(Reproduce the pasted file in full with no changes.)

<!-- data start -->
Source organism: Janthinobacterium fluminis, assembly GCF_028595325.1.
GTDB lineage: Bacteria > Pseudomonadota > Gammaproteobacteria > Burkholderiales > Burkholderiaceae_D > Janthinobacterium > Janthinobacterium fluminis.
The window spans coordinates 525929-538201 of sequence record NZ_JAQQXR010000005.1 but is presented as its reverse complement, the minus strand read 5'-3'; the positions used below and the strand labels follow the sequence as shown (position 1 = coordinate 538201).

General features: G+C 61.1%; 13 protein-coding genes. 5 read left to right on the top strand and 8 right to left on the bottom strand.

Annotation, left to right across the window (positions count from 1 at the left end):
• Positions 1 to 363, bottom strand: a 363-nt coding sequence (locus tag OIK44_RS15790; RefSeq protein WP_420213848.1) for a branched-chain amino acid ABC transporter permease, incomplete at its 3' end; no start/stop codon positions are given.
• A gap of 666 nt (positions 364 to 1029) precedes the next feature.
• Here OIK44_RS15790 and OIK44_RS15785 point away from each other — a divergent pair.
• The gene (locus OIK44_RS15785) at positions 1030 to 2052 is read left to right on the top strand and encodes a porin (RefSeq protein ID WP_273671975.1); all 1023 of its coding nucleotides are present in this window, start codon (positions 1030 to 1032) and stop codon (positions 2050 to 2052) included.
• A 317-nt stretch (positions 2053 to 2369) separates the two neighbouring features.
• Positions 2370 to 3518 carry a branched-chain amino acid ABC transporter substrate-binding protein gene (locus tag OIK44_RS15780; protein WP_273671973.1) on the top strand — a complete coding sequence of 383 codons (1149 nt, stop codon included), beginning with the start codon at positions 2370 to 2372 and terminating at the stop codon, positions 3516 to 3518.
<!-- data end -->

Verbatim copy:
Source organism: Janthinobacterium fluminis, assembly GCF_028595325.1.
GTDB lineage: Bacteria > Pseudomonadota > Gammaproteobacteria > Burkholderiales > Burkholderiaceae_D > Janthinobacterium > Janthinobacterium fluminis.
The window spans coordinates 525929-538201 of sequence record NZ_JAQQXR010000005.1 but is presented as its reverse complement, the minus strand read 5'-3'; the positions used below and the strand labels follow the sequence as shown (position 1 = coordinate 538201).

General features: G+C 61.1%; 13 protein-coding genes. 5 read left to right on the top strand and 8 right to left on the bottom strand.

Annotation, left to right across the window (positions count from 1 at the left end):
• Positions 1 to 363, bottom strand: a 363-nt coding sequence (locus tag OIK44_RS15790; RefSeq protein WP_420213848.1) for a branched-chain amino acid ABC transporter permease, incomplete at its 3' end; no start/stop codon positions are given.
• A gap of 666 nt (positions 364 to 1029) precedes the next feature.
• Here OIK44_RS15790 and OIK44_RS15785 point away from each other — a divergent pair.
• The gene (locus OIK44_RS15785) at positions 1030 to 2052 is read left to right on the top strand and encodes a porin (RefSeq protein ID WP_273671975.1); all 1023 of its coding nucleotides are present in this window, start codon (positions 1030 to 1032) and stop codon (positions 2050 to 2052) included.
• A 317-nt stretch (positions 2053 to 2369) separates the two neighbouring features.
• Positions 2370 to 3518 carry a branched-chain amino acid ABC transporter substrate-binding protein gene (locus tag OIK44_RS15780; protein WP_273671973.1) on the top strand — a complete coding sequence of 383 codons (1149 nt, stop codon included), beginning with the start codon at positions 2370 to 2372 and terminating at the stop codon, positions 3516 to 3518.